In Rochester, New York, just down the road from a giant in ophthalmic industry, one of the epic failures in business unfolded. Steve Sasson, an engineer at Kodak, invented the digital camera in 1974. His prototype weighed more than 8 pounds, took pictures with a resolution of 0.1 megapixels, and stored its images on a cassette tape. Calling up the data for each image took over 30 seconds, and the images were of very poor quality. Founded in 1888, Kodak was the world leader in film photography by 1976, with 90% of film sales and 85% of camera sales in the United States.1 With its substantial technological prowess and stable of talented researchers, the company was uniquely poised to dominate digital imaging for years to come. Unfortunately, according to Sasson, Kodak was unable to cannibalize its core film business in pursuit of the digital frontier.2 This stunning failure to take advantage of its market lead and to anticipate a technological revolution led Kodak to bankruptcy in 2012.
In Dallas, a short hop from another giant in ophthalmic industry, Blockbuster succumbed to a similar case of corporate myopia. In the early 2000s, Netflix CEO Reed Hastings offered to sell his company to Blockbuster for about $50 million. Hastings recalls that his proposal was greeted with laughter.3 Blockbuster’s management regarded Netflix’s DVD-by-mail business as a tiny niche competitor, certainly not a significant threat to Blockbuster’s core business of video rentals. In 2005, Blockbuster dominated the video rental market, with more than 9,000 stores in the United States. The company was bankrupt by 2010, whereas Netflix’s current market value is $26 billion. Hastings is the one laughing now.
Kodak’s and Blockbuster’s stories illustrate challenges that both large and small companies face. Hindsight is 20/20, but these two large, public companies were at the mercy of their shareholders and latest quarterly reports. Making dramatic moves in such an environment without severely affecting short-term earnings is difficult, even if doing so is a winning long-term strategy. A clear takeaway message from these stories, however, is that ignoring the future in a technology-driven field is perilous.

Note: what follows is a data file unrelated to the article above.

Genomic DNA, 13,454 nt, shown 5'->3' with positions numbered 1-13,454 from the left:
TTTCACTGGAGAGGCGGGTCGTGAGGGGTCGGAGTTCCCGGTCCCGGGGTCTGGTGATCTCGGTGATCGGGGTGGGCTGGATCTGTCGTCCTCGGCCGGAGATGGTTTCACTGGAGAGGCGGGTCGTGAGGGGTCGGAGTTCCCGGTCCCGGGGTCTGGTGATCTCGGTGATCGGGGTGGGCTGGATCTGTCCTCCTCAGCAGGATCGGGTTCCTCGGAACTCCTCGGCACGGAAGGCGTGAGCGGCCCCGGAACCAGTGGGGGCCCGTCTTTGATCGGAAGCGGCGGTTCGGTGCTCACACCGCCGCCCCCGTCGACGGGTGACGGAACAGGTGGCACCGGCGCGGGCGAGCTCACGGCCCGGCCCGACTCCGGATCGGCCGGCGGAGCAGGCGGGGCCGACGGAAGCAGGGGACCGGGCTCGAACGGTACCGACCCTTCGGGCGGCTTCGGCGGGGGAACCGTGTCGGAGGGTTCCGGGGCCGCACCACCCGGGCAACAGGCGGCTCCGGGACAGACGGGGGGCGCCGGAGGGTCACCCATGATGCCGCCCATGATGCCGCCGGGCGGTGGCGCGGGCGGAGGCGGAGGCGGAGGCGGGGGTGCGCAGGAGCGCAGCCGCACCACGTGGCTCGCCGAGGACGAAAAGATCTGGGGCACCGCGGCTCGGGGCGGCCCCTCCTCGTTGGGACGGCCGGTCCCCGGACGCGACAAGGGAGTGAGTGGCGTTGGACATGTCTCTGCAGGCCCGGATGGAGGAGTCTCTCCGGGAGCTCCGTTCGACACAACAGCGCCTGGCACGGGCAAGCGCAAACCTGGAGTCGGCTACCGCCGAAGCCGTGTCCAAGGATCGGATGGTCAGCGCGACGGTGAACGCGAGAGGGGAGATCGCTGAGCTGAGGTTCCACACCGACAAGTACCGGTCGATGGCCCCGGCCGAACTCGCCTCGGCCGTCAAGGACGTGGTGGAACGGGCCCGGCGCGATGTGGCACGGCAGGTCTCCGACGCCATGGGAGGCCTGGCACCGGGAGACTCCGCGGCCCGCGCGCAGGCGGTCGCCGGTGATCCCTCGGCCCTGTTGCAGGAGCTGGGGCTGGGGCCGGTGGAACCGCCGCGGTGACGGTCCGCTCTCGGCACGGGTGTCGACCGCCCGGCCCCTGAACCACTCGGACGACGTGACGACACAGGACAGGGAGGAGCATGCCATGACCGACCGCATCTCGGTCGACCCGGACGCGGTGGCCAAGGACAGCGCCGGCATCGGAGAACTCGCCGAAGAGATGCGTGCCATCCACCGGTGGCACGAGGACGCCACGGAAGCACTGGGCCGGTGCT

Ophthalmology is one of the most technology-driven specialties in medicine. Whereas physicians can adjust their practice patterns relatively quickly as technology changes, their corporate partners cannot. At present, ophthalmologists and ophthalmic companies are enjoying a nationwide increase in cataract surgery volumes owing to demographics. This trend will continue for many years, and a strong argument could be made to retreat into this sector of ophthalmology. On the other hand, technological advances in glaucoma, dry eye disease, retinal disease, and even refractive surgery represent compelling opportunities for improving patients’ care. As physicians, we are obligated to offer these new treatment modalities or to send our patients to someone who will. We need corporate partners who will drive development in all areas of ophthalmology, not just binge on the easy calories of the healthy cataract market. I am particularly concerned when I hear of reduced research spending in the refractive surgery sector. A technological change in refractive surgery will occur, and those that fail to invest in the sector will be left behind.
Steven J. Dell, MD
Chief Medical Editor
- Sloane P. Innovation lessons from the fall of giants. Innovation Excellence website. http://www.innovationexcellence.com/blog/2014/03/09/innovation-lessons-from-the-fall-of-giants. Posted March 9, 2014. Accessed March 26, 2014.
- Digital camera inventor explains how technology took down Kodak. The Huffington Post. May 21, 2013. http://www.huffingtonpost.com/2013/05/21/digital-camera-inventor-kodak-bankruptcy_n_3315622.html. Updated May 22, 2013. Accessed March 26, 2014.
- Graser M. Epic fail: how Blockbuster could have owned Netflix. Variety. November 12, 2013. http://variety.com/2013/biz/news/epic-fail-how-blockbuster-could-have-owned-netflix-1200823443. Accessed March 26, 2014.